I also find that my clients, usually Fortune 500 corporations and large consulting firms, only want to do corp-to-corp. They don’t want to worry about 1099′s and they insist on E&O and liability insurance. It’s part of the ‘approved vendor’ process.

    For the apartments, the biggest concern is liability and asset protection. From a tax standpoint, I lose money because of the depreciation so taxes aren’t an issue. However, any bank will make you personally guarantee the mortgage debt anyway but I’m more concerned about getting sued by a tenant… you just have to be careful about how you do it so someone can’t get past LLC and get your personal assets. I don’t know the details, but have an attorney who does.

    By the way, a single member LLC is ‘disregarded’ for tax purposes. In the IRS’s eye, you are a sole proprietor. So unless you are doing it for liability issues, don’t bother for tax.

  7. One more thing… I did a Fidelity Self Employed 401(k) for 2005. Not too be too much of a nerd, but I was giddy at the proposition. Much better than a SEP for me because of the S-corp. My consulting friends couldn’t believe it and my accountant didn’t understand it at first!

    Remember, I pay myself a salary from my S-corp. Only the salary could be considered for the SEP, but I want to minimize the salary because of payroll tax. So my SEP limit was very low because of the low salary; the ‘dividend’ portion of my S-corp income is not included in the SEP limit calculation.

    So let’s say my salary was $40k. My SEP limit would have been $10k. With the 401k for 2005, I could save up to $24k (2.4 times the SEP limit). $14k in salary deferral plus a profit share up to 25% of compensation (salary).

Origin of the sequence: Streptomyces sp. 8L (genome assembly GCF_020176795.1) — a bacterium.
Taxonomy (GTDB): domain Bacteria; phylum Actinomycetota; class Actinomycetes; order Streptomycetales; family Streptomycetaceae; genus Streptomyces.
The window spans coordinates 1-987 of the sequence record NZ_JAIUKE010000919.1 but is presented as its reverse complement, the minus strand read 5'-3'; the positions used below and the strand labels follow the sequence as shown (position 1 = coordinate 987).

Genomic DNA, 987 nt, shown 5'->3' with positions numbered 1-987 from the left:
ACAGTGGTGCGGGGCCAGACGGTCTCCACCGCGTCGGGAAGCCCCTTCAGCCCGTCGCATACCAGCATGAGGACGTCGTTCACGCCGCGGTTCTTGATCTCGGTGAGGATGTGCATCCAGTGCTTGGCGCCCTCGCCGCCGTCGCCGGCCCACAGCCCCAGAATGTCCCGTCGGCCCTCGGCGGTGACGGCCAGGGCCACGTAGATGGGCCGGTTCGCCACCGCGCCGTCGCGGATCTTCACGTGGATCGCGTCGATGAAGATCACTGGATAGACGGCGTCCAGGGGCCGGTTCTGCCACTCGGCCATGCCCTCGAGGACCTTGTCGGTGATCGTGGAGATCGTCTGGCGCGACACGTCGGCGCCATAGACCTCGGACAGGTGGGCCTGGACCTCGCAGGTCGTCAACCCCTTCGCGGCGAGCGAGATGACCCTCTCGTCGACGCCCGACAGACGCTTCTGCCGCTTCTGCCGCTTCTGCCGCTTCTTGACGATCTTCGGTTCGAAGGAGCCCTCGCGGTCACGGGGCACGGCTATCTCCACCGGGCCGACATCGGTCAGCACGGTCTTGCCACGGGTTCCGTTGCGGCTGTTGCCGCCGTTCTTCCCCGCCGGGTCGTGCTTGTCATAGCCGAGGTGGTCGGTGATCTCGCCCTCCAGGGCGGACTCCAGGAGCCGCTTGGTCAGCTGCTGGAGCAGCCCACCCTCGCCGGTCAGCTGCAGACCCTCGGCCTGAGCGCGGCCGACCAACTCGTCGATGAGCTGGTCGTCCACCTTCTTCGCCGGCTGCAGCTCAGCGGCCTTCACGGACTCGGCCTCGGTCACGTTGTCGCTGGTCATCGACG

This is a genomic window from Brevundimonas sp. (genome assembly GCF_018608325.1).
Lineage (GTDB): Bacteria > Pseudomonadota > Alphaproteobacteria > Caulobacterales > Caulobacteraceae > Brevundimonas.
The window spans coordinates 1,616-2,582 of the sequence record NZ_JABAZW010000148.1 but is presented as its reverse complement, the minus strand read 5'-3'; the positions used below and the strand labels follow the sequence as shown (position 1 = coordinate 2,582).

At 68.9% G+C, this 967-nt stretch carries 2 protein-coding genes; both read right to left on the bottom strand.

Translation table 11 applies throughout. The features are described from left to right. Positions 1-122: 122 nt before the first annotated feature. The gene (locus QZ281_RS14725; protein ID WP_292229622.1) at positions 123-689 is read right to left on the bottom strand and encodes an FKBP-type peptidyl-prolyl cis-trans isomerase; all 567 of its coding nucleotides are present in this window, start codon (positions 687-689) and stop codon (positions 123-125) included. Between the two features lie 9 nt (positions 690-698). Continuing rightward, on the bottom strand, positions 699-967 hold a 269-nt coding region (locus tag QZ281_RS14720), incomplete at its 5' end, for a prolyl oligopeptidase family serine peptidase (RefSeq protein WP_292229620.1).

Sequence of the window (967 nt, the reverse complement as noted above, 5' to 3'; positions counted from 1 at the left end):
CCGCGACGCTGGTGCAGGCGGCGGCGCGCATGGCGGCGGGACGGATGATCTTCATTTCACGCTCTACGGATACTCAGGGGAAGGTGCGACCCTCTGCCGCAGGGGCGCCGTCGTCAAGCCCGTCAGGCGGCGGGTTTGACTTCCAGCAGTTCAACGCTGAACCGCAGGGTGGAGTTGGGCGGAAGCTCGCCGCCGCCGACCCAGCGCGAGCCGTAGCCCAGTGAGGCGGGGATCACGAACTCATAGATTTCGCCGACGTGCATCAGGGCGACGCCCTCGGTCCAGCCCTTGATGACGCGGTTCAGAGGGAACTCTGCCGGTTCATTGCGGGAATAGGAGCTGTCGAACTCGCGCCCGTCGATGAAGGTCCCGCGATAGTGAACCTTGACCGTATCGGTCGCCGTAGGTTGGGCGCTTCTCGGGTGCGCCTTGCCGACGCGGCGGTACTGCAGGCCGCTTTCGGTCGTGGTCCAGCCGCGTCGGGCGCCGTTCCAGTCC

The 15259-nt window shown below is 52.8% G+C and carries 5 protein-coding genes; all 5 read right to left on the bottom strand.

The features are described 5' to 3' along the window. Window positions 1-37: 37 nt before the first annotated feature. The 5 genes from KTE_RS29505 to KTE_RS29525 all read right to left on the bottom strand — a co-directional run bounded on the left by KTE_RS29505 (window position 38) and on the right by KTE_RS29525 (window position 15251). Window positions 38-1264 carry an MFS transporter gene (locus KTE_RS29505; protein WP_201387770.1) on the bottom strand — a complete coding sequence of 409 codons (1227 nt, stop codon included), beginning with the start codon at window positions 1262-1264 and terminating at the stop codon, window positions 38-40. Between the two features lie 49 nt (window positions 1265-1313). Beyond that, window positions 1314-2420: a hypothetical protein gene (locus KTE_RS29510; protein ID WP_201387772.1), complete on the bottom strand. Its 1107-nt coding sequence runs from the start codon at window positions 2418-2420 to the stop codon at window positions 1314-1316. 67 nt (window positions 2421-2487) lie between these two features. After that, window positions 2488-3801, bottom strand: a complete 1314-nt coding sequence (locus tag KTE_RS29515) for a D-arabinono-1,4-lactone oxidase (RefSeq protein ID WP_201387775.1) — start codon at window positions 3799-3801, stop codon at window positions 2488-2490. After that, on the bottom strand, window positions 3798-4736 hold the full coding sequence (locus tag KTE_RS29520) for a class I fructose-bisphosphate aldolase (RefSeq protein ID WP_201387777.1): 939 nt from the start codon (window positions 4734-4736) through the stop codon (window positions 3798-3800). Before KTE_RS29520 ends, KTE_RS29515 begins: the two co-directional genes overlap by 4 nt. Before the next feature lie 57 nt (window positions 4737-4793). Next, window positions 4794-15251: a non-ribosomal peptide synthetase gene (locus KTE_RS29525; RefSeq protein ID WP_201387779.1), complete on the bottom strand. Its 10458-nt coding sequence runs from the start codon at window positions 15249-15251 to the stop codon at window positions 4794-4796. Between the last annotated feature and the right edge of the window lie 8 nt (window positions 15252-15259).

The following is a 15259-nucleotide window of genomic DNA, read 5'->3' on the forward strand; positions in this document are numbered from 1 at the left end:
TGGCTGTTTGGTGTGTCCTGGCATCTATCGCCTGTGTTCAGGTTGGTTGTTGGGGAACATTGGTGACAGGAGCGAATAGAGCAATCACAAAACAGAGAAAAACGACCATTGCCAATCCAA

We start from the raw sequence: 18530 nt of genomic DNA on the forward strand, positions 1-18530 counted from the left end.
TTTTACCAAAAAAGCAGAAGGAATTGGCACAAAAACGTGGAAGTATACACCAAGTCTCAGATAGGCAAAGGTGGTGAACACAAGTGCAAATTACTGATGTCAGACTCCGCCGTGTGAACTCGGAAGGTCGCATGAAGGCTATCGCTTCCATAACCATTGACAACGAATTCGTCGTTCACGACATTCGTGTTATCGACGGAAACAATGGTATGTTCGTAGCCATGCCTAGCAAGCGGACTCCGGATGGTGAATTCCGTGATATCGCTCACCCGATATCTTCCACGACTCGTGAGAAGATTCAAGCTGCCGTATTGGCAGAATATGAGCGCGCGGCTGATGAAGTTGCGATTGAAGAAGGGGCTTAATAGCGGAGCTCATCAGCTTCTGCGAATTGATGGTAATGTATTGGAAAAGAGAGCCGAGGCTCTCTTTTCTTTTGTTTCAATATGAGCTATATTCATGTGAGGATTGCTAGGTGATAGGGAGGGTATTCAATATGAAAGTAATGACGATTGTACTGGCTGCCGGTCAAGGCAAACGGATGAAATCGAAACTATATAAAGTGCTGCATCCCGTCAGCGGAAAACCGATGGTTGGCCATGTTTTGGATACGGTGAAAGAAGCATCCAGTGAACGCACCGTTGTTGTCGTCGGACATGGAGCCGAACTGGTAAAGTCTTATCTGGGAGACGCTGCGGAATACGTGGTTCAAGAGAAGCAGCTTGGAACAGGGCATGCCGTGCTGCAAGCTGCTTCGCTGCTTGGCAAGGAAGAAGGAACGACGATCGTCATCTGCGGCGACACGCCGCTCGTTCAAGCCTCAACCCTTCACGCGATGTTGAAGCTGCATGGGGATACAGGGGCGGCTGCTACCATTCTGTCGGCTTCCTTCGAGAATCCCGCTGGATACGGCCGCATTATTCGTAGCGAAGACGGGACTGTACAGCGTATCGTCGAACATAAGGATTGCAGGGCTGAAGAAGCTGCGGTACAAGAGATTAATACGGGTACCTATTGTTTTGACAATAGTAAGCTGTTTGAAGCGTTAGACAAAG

It worked very well in my S-corp situation… but with a LLC everything is flowing through anyway so it would seem a SEP would be fine, you have a higher limit.

    Fidelity’s people were very well informed; no ‘you’ll have to consult your tax advisor about that’. I was blown away at their level of knowledge.

  8. You guys are right, I shouldn’t have put LLC for an *individual* in my post. It is actually for my wife and I together. Then there is some possible tax benefit with income shifting.

  9. Income shifting? Your household might be making more than you let on – doesn’t that really only do you good if one of you hits the SSN cap??

  10. The key word here is ‘possible’ :) We want to form one together as we want to start another business together. An LLC would serve as a possible umbrella for all our businesses.

    And you’re right, it would only matter if we reach the SS cap. All these scenarios involve future increases of income. S-Corps also give you very little tax benefit if you’re only making 20k a year.

  11. Can’t go wrong with an S-Corp or an LLC. If you plan to get sort of big, do the S. If you plan on raising a lot of money, do a C-Corp. I doubt you’d need money, and the S-Corp can be fairly easily converted to a C-Corp if you ever needed to do so.

  12. Let me add a point of clarification. You can chose to form an LLC and elect to be treated as a Corp and elect to be treated as an S-Corp. Don’t look at an LLC and S-Corp as mutually exclusive.

    There are default classifications when an LLC is formed and when no election is made (Single Member = disregarded, More than one member = Partnership).

  13. Donald J. Kindwald says:

    I am a lawyer who represents many small to medium sized businesses. When I first meet a new client the first item of business that I attend to is to make sure that they have followed all of the requisite corporate formalities and that their business is “bullet-proof”. The protection of a corporation or a limited liability company is priceless when the business is the target of a creditor or a lawsuit. The most common mistake that businesses make is not to confirm that they have the corporation protection that they require. It is only when it is “too late” that the business finds out that simply sending the $100 annual fee to the secretary of state is not enough.

  14. Incorporation Guru says:

    Advantage of LLC is avoiding double taxation and having the profit or loss pass through to the member. The Limited Liability Company is not taxed itself as it is passed through to the members and only taxed once like the earnings from an S Corporation, Partnership or sole proprietorship.